What are the Act’s basic principles?
The Act sets out a number of basic principles that must govern all decisions made and actions taken under its powers. These are rooted in best practice and the common law and are designed to be fully compliant with the relevant sections of the Human Rights Act. Where confusion arises about how aspects of the Act should be implemented, it can be extremely helpful to refer back to them.
Actions or decisions that clearly conflict with them are unlikely to be lawful, although there may be occasions on which they are in tension with each other, and some balancing will be required. A list of the principles, with brief descriptions, is given below. Further information about best interests comes later in the tool kit.
A presumption of capacity
It is a fundamental principle of English law that adults have the right to make decisions on their own behalf and are assumed to have the capacity to do so, unless it is proven otherwise. The responsibility for proving that an adult lacks capacity falls upon the person who challenges it.
Maximising decision making capacity
Closely linked to the presumption of capacity, this states that everything practicable must be done to support individuals to make their own decisions, before it is decided that they lack capacity. For example, advocates and communication support might be necessary, and consideration should be given to whether an individual’s capacity is affected by the time of day or medication regimes. The aim is to ensure that individuals who are capable of making decisions for themselves, but may need some support, are not inappropriately assessed as incapacitated.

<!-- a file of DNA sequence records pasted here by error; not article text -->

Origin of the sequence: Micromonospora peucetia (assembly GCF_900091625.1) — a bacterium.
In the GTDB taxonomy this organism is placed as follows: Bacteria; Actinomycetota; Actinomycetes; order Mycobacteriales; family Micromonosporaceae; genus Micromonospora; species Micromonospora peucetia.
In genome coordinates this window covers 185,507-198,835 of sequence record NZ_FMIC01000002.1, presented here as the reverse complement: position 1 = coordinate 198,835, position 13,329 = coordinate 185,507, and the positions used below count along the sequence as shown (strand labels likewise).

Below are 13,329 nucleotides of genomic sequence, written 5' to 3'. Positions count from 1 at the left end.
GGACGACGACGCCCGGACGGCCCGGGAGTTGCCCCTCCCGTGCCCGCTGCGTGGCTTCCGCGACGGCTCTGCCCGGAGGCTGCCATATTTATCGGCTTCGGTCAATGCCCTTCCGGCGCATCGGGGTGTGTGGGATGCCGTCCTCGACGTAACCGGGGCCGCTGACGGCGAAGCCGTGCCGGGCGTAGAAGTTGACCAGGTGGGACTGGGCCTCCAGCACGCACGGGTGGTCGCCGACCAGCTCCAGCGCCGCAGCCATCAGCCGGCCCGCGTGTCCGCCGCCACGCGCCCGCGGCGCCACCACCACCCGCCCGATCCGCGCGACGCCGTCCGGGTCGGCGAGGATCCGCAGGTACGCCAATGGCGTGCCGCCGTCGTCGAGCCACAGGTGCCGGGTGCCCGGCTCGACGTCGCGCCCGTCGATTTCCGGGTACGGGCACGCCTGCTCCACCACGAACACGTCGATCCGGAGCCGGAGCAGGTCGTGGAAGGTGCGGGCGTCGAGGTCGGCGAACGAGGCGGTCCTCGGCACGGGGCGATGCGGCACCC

The freedom to make unwise decisions
The fact that an individual makes a rash, unwise or irrational decision, or begins to act out of character, is not itself proof of incapacity. All adults retain the right to make decisions which to others might seem unwise or irrational. Although such actions may raise questions about capacity – where for example they follow a period of illness or an accident – they are in no way determinative. What matters is the ability to make the decision, not the outcome.
At the heart of the Act lies the principle that where it is determined that individuals lack capacity, any decision or action taken on their behalf must be in their best interests.
Practically speaking, what constitutes an individual’s best interests will depend upon the circumstances of each individual case. Particular regard must however be given to any statements of current or prior wishes or feelings expressed or made by the individual.
The less – restrictive alternative
Whenever a person is making a decision on behalf of an adult who lacks capacity, he or she must consider if it is possible to make the decision in a way that is less restrictive of that individual’s fundamental rights or freedoms. There are often several ways to achieve a desired outcome, and where possible the choice must be the one that interferes least with the individual’s freedoms while still achieving the necessary goal. The option chosen must, however, be in the person’s best interests, which may not in fact be the least restrictive.
Card 3 (PDF)